In this Article, we report the successful fabrication of large-area ordered Si nanowire arrays (NWAs) by a cost-effective and scalable wet-etching process in combination with nanospheres lithography technique. The periodical Si NWAs are further investigated as photocathode for water splitting, with excellent hydrogen evolution performances with a maximum photocurrent density of 27 mA cm(-2) achieved, which is ?2.5 times that of planar Si and random Si nanowires electrode. The greatly improved PEC performance can be attributed to the patterned and ordered NWs structure as a result of enhancement of the light harvesting as well as charge transportation and collection efficiency.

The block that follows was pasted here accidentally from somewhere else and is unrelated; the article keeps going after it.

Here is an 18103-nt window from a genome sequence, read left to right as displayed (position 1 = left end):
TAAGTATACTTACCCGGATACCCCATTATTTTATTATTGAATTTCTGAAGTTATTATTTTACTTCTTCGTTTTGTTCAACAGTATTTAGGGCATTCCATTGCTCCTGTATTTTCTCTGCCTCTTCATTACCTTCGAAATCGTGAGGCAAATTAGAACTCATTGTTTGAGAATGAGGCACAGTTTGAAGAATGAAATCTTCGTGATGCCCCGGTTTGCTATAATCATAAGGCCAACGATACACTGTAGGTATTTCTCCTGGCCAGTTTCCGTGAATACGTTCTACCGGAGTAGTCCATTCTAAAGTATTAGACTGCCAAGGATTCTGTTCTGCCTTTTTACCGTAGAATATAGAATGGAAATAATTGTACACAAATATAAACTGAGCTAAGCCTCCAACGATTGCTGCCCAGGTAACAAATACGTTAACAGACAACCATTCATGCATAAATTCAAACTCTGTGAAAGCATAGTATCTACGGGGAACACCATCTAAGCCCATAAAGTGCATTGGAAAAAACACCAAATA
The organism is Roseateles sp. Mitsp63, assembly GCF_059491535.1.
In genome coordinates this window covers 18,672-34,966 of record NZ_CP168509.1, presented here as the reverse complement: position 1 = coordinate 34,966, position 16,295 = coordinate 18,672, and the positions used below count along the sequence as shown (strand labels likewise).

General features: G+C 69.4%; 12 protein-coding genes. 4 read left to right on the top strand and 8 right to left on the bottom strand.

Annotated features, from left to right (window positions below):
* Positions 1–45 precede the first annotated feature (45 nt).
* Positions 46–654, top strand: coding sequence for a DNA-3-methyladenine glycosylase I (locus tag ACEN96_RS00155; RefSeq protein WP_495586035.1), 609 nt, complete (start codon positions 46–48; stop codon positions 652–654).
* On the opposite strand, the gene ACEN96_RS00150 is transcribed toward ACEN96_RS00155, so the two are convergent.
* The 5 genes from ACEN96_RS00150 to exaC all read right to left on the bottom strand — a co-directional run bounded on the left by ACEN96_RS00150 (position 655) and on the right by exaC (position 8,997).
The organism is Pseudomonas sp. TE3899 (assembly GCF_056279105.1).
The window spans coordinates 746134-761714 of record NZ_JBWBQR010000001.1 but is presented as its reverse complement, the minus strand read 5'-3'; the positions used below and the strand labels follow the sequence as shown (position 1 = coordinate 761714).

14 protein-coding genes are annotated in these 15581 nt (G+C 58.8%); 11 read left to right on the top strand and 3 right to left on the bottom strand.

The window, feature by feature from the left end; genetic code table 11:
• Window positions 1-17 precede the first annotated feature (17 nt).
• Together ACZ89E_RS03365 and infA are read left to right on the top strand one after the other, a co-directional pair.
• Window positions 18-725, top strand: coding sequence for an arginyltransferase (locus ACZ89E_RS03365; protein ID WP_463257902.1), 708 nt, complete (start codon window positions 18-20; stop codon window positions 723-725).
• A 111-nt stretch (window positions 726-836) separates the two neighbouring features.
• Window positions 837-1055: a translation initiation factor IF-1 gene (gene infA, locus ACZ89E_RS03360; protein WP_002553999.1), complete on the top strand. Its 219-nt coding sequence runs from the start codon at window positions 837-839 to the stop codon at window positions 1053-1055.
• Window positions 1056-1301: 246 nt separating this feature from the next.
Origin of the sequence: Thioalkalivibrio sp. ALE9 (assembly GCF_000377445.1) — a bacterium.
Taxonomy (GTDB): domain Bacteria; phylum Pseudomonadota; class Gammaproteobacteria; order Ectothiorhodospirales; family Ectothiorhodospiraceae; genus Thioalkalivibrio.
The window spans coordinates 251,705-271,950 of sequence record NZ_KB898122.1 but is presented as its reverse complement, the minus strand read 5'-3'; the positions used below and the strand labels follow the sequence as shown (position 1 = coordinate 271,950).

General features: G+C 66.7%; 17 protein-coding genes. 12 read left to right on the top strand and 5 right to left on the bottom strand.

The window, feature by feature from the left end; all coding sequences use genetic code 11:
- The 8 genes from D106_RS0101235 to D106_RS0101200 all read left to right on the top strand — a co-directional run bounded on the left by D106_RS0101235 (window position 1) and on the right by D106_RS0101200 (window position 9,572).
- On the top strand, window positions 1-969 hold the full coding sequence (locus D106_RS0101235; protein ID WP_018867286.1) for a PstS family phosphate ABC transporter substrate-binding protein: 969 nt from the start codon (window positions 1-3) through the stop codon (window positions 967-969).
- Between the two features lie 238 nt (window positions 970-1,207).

Fabrication of semiconductor single and double quantum dot (QD) nanostructures is of utmost importance due to their promising applications in the study of advanced cavity quantum electrodynamics, quantum optics and solid-state spin qubits. We present results about the controllable growth of self-assembled single and double SiGe QD arrays with an ultra-low areal density of 1 × 10(7) cm(-2) on nanohole-patterned Si substrates via molecular beam epitaxy. The two dots in a double QD (DQD) aligned along the elongation direction of the nanoholes and show unsymmetrical features in both size and composition due to the asymmetric nanohole profiles after Si buffer layer growth. The interdot spacing between the two dots in a DQD could well be adjusted by changing the elongation ratio of nanoholes. Moreover, whether a single or a double QD formed in a given nanohole was found to be determined by the growth temperature of the Si buffer layer, the reason of which is given by the calculation of the surface chemical potential around the nanoholes after the buffer layer growth.
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